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HomeCommentaryWhich will win? Hope vs Fear and Ignorance

Which will win? Hope vs Fear and Ignorance

Hope-vs-Fear Clarksville, TN – Our society is at war with itself. The downturn in the economy has brought great fears to many citizens. People who focus on their fears have little chance of seeing a solution. Fear is a paralyzing emotion. Mix that with ignorance of some basic facts that are misconstrued by devious politicians seeking their own aggrandizement and you get demonstrations that defy logic.

With citizens in all walks of life losing their jobs and needing hope, some officials more concerned about grandstanding they hope will lead themselves to higher political office than to addressing the suffering of the people who elected them.

When people need hope, more money in their pockets, possibility of new jobs opening up for which they are qualified, we are unfortunately faced with some politicians who are more interested in spreading lies than in solving problems.

Yes, we all have to support our government through taxes. Yes, we need to be as frugal as possible with public money. Yes, we need to cut pork out of all budgets—federal, state, local or personal.

But first we need to bail ourselves out of the mess we’re in.

willdurant2Will Durant said, “Education is a progressive discovery of our own ignorance.”

We taxpayers have blithely believed that we could allow bankers, Wall Street, and our financial system to police itself. We forgot that these people have only one agenda—to make themselves as rich as possible with no regard for anyone else’s welfare.

Bankers who gave out loans as “sub prime” lending knew that they were going to raise interest rates on these poor unfortunates to the point that they would lose their houses. The banker didn’t care because he knew he would get his commission on the loan and eventually the bank would get the house. Amazingly, he forgot that banks aren’t in the business of holding astronomical numbers of houses on their balance sheets in order to resell them at a future date—especially when the bottom falls out of the real estate market.

Wall Street has encouraged average Americans who know absolutely nothing about the risks of investing in stocks to put their life savings into buying stocks.


The old adage, “What goes up ultimately goes down,” works well in the stock market. If you can’t afford to lose every penny you invest, you have no business gambling in the stock market—because that’s what it is—gambling!

Vernon Law

Oversight agencies in the government didn’t bother to check out some of the Ponzi scheme brokers so their clients are now poverty stricken.

The bottom line is that unless you are well educated about finances, you can get taken for the horror ride of your life.

Education for whatever faces you in life is not always presented prior to its need. Vernon Law said, “Experience is the hard teacher because she gives the test first, the lesson afterward.”

We’ve had the lesson. Our country and many of its citizens are scalding in hot water. We now need to stop focusing on our fears and educate ourselves into a becoming a more productive society.

We have the capacity to get our society back on kilter. We have the energy to help each other in times of trouble. We have the know-how to reinvest in ourselves, our children and a more equitable distribution of resources in this country.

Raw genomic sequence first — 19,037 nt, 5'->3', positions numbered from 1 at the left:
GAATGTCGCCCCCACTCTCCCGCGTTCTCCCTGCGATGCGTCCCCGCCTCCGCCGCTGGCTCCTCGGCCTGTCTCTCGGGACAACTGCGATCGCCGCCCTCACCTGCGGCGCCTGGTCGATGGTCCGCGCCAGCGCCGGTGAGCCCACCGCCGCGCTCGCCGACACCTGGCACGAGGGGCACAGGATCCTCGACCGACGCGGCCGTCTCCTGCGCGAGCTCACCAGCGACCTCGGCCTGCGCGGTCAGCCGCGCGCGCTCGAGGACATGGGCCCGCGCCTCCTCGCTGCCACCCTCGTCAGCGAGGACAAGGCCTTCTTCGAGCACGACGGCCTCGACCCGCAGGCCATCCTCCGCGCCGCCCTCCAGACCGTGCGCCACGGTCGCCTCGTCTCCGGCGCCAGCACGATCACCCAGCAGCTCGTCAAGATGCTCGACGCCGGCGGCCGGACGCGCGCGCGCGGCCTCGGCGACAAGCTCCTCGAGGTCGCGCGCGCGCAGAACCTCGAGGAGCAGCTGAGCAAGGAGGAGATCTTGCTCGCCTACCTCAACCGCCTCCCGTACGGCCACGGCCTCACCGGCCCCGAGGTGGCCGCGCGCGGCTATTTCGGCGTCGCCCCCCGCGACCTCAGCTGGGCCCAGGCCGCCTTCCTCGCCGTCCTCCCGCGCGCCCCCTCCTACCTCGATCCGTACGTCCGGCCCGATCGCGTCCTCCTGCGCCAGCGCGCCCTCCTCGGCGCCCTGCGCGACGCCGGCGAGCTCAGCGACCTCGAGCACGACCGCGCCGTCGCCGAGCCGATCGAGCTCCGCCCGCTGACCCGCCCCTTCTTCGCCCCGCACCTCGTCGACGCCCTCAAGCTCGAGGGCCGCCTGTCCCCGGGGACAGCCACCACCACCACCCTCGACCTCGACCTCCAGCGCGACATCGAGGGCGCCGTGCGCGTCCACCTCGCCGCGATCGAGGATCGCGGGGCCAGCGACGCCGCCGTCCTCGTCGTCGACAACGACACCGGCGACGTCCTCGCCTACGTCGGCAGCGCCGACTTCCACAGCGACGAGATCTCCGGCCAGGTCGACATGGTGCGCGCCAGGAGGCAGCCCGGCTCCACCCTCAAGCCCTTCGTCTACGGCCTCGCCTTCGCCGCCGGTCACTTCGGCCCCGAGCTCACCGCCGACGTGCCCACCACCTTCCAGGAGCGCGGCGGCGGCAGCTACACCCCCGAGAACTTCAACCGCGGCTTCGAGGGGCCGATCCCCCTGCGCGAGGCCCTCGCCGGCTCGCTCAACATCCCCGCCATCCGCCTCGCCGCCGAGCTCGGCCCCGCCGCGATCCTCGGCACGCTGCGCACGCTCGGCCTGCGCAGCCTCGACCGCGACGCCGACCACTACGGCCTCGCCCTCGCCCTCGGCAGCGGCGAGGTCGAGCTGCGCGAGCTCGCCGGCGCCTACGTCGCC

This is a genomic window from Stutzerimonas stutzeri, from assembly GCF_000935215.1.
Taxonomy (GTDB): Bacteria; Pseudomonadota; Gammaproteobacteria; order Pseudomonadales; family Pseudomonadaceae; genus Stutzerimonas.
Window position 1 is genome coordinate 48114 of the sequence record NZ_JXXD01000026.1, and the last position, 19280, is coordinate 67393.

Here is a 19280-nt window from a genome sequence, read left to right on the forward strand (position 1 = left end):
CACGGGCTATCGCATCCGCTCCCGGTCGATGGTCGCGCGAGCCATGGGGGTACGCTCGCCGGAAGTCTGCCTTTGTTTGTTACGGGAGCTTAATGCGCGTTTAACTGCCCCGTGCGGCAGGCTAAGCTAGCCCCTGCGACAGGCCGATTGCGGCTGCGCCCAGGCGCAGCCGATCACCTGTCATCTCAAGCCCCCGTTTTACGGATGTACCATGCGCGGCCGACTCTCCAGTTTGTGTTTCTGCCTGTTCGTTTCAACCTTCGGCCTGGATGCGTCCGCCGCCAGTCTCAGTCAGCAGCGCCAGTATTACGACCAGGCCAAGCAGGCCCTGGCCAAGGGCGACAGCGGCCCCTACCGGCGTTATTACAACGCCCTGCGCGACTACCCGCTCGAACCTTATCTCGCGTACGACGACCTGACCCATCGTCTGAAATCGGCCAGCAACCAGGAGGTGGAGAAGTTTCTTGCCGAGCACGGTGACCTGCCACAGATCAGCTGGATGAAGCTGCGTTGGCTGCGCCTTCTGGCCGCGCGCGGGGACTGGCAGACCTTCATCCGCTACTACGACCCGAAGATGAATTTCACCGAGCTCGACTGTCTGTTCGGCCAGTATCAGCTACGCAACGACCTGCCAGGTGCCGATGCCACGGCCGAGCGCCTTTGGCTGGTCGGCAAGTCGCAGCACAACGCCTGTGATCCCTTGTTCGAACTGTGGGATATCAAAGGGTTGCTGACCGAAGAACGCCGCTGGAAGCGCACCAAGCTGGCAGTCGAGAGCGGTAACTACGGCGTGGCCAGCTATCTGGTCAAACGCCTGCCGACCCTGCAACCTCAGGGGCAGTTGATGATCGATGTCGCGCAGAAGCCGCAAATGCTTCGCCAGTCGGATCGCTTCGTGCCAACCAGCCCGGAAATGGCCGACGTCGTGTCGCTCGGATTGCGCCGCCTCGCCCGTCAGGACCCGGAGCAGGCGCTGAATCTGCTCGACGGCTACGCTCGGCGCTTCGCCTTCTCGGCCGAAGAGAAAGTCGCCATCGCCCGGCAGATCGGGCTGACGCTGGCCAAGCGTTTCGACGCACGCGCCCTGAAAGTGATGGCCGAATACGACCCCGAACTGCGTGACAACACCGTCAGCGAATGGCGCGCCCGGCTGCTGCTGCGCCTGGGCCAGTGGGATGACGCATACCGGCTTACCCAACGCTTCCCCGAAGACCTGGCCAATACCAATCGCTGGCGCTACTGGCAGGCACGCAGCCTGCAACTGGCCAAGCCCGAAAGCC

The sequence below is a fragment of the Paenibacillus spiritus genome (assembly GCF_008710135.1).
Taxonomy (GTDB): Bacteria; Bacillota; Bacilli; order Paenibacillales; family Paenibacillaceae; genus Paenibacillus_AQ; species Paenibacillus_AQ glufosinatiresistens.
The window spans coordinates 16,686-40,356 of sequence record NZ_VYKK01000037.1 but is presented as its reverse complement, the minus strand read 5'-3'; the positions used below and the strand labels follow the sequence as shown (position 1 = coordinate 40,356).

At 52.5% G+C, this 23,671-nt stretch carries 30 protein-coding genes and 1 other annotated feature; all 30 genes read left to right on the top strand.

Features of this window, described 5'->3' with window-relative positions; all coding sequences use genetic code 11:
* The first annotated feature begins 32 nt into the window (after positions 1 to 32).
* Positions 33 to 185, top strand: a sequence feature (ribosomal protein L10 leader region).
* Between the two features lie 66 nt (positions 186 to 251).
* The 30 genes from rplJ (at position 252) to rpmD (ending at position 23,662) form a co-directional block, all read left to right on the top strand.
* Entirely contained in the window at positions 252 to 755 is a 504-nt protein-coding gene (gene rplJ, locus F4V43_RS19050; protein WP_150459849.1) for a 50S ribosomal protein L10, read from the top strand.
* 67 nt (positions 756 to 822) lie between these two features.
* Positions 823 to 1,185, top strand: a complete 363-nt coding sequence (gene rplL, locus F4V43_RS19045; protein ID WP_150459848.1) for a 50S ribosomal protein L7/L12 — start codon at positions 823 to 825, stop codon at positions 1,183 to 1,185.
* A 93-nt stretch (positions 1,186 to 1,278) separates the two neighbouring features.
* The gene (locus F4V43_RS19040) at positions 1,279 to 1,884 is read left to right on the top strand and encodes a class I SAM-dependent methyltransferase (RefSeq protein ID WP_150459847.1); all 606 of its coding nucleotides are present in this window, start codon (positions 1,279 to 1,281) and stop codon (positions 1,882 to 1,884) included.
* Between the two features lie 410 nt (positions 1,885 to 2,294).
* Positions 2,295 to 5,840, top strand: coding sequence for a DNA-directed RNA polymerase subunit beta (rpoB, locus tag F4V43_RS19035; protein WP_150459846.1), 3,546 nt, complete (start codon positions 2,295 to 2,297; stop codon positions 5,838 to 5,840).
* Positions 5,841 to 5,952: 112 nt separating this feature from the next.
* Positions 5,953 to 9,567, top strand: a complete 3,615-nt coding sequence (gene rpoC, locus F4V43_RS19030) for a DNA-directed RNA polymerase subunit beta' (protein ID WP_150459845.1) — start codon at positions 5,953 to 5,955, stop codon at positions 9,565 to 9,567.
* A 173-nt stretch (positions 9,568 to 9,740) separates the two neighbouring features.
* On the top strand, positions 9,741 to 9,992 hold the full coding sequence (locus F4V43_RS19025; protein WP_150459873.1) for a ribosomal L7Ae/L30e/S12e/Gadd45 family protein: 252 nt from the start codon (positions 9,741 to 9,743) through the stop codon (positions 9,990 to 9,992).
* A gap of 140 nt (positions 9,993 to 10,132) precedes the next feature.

Listen to people who have a positive message. Support those who are trying to bail us out. Solve today’s problems and the future will take care of itself.

This country has spent trillions on wars during the past. It is necessary to defend ourselves at times of threat. We are now challenged to spend trillions on revamping our own infrastructure. We are resilient enough to spend where it is necessary, cut back on frivolous pursuits, and restructure our society so that our children have a better life.

Samuel Clemens - Mark Twain
Samuel Clemens – Mark Twain

Mark Twain said, “Keep away from people who try to belittle your ambitions. Small people always do that, but the really great make you feel that you, too, can become great.” H. G. Wells asserted that “History is a race between education and catastrophe.”

Educating yourself on the current situation means choosing messages that are sent from those without a personal agenda for blowing one’s own horn at the expense of the good of all.

Our system allows for fools to shout as loudly as the wise. It is up to each of us to judge which message we wish to hear and to act accordingly.

Personally, I choose hope, because the alternative is unthinkable.

Sue Freeman Culverhouse
Sue Freeman Culverhousehttp://culverhouseart.com/
Author of Tennessee Literary Luminaries: From Cormac McCarthy to Robert Penn Warren (The History Press, 2013) Sue Freeman Culverhouse has been a freelance writer for the past 36 years. Beginning in 1976, she published magazines articles in Americana, Historic Preservation, American Horticulturist, Flower and Garden, The Albemarle Magazine, and many others. Sue is the winner of two Virginia Press Awards in writing. She moved to Springfield, Tennessee in 2003 with her sculptor husband, Bill a retired attorney. Sue has one daughter,  Susan Leigh Miller who teaches poetry and creative writing at Rutgers University. Sue teaches music and writing at Watauga Elementary School in Ridgetop, Tennessee to approximately 500 students in kindergarten through fifth grade. She also publishes a literary magazine each year; all work in the magazine is written and illustrated by the students. Sue writes "Uncommon Sense," a column in the Robertson County Times, which also appears on Clarksville Online. She is the author of "Seven keys to a sucessful life", which is  available on amazon.com and pubishamerica.com; this is a self-help book for all ages.

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